Research Reports - Increased risk of stroke in patients of concussion

Int J Environ Res Public Health. 2017 Feb 25;14(3). pii: E230. doi:
10.3390/ijerph14030230.

Liu SW(1), Huang LC(2), Chung WF(3), Chang HK(4), Wu JC(5,)(6), Chen LF(7,)(8),
Chen YC(9,)(10,)(11), Huang WC(12,)(13), Cheng H(14,)(15), Lo SS(16).

Long-term morbidities can develop after traumatic brain injury (TBI). Some
studies have suggested that the risk of stroke is higher after TBI, but the
association between concussion and stroke remains unclear. Using a national
cohort, the authors analyzed the incidence of both hemorrhagic and ischemic
strokes in patients with previous concussion. A representative cohort of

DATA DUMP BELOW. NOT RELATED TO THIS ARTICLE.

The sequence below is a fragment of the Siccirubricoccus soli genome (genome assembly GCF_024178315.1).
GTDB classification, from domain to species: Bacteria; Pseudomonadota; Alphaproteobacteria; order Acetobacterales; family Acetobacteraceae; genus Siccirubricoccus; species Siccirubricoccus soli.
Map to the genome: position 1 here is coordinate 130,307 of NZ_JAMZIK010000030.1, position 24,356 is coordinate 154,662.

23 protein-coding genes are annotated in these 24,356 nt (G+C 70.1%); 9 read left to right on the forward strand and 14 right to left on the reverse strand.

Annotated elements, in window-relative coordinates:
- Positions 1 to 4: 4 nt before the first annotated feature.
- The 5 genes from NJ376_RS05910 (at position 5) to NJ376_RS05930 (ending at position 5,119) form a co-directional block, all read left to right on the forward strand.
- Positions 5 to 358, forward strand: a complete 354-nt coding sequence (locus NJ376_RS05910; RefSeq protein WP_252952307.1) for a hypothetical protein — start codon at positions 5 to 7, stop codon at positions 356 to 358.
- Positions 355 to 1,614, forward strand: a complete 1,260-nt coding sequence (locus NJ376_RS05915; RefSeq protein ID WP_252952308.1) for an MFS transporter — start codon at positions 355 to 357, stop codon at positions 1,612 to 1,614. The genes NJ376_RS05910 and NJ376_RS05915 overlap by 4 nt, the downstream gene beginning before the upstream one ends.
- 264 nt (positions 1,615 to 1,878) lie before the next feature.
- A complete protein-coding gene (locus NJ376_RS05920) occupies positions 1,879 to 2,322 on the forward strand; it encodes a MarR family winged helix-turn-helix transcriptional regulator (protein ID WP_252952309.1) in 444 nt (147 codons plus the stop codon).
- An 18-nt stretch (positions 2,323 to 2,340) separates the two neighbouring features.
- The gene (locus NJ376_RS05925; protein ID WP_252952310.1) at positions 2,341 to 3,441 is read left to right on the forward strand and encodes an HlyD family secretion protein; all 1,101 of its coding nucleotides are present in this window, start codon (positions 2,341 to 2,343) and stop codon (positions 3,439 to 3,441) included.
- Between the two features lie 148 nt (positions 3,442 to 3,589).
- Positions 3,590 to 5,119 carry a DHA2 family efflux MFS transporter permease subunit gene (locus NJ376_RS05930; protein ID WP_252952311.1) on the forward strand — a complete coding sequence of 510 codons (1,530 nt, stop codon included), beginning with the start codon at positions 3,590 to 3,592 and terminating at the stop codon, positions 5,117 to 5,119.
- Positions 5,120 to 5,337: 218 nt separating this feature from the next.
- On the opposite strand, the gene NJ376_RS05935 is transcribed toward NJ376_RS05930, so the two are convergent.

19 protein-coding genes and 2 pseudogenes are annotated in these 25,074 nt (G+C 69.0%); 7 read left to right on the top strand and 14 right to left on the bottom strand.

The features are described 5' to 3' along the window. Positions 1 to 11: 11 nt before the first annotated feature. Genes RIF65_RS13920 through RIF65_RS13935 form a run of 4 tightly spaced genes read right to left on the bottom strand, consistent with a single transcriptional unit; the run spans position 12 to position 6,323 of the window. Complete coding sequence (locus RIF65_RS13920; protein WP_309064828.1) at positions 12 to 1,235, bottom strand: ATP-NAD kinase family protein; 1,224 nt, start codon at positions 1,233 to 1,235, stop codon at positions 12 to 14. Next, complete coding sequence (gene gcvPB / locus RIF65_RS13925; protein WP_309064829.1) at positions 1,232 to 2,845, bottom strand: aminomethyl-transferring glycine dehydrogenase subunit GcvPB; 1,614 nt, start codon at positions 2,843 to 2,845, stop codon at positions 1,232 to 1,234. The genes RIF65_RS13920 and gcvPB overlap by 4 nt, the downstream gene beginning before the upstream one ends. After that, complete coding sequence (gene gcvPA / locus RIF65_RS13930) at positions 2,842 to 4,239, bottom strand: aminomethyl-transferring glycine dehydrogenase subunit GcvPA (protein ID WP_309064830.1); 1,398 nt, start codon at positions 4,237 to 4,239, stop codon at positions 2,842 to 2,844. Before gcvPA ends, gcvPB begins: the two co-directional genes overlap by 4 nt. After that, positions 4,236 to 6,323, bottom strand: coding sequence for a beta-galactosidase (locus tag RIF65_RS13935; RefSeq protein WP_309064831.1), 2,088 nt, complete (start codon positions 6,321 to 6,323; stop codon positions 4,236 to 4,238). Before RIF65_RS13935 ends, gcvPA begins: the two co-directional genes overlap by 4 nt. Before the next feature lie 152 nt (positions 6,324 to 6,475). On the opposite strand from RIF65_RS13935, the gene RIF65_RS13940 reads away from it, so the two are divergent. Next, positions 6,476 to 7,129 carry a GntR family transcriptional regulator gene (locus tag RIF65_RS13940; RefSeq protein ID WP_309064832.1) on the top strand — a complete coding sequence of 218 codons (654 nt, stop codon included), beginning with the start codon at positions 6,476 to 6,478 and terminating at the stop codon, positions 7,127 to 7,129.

approximately one million people was followed up for four years. Patients with
new-onset concussion were identified (n = 13,652) as the concussion group.
Subsequently, the incidence rates of later stroke events in the concussion group
were compared to a sex-, age- and propensity score-matched comparison group (n =
13,652). The overall incidence rate of stroke in the concussion group was higher
than that of the comparison group (9.63 versus 6.52 per 1000 person-years, p <
0.001). Significantly higher stroke risk was observed in the concussion group
than in the comparison group (crude hazard ratio 1.48, p < 0.001; adjusted HR
1.65, p < 0.001). In the concussion group, the cumulative incidence rates of both
ischemic stroke and hemorrhagic stroke were higher than those of the comparison
group (8.9% vs. 5.8% and 2.7% vs. 1.6%, respectively, both p < 0.001). Concussion
is an independent risk factor for both ischemic and hemorrhagic strokes.
Prevention and monitoring strategies of stroke are therefore suggested for
patients who have experienced concussion. 

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